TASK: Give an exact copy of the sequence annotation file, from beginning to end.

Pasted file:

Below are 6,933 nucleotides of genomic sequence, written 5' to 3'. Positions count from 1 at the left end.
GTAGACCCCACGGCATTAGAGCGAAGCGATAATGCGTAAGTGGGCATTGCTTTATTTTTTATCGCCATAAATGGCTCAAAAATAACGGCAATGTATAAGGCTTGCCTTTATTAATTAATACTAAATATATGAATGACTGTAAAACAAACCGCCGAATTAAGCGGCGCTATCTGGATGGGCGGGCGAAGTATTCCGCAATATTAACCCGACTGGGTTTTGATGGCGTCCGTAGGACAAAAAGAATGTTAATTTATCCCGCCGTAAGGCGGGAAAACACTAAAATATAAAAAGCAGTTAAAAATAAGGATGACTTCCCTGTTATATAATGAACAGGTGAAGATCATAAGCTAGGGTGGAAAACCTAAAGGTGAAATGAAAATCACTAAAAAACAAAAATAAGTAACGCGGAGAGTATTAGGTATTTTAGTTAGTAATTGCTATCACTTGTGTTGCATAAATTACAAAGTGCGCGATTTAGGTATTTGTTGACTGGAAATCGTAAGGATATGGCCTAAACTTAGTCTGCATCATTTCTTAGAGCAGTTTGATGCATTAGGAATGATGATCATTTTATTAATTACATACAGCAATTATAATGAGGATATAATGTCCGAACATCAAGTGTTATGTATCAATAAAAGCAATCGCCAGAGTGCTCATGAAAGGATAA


Below are 6,933 nucleotides of genomic sequence, written 5' to 3'. Positions count from 1 at the left end.
GTAGACCCCACGGCATTAGAGCGAAGCGATAATGCGTAAGTGGGCATTGCTTTATTTTTTATCGCCATAAATGGCTCAAAAATAACGGCAATGTATAAGGCTTGCCTTTATTAATTAATACTAAATATATGAATGACTGTAAAACAAACCGCCGAATTAAGCGGCGCTATCTGGATGGGCGGGCGAAGTATTCCGCAATATTAACCCGACTGGGTTTTGATGGCGTCCGTAGGACAAAAAGAATGTTAATTTATCCCGCCGTAAGGCGGGAAAACACTAAAATATAAAAAGCAGTTAAAAATAAGGATGACTTCCCTGTTATATAATGAACAGGTGAAGATCATAAGCTAGGGTGGAAAACCTAAAGGTGAAATGAAAATCACTAAAAAACAAAAATAAGTAACGCGGAGAGTATTAGGTATTTTAGTTAGTAATTGCTATCACTTGTGTTGCATAAATTACAAAGTGCGCGATTTAGGTATTTGTTGACTGGAAATCGTAAGGATATGGCCTAAACTTAGTCTGCATCATTTCTTAGAGCAGTTTGATGCATTAGGAATGATGATCATTTTATTAATTACATACAGCAATTATAATGAGGATATAATGTCCGAACATCAAGTGTTATGTATCAATAAAAGCAATCGCCAGAGTGCTCATGAAAGGATAA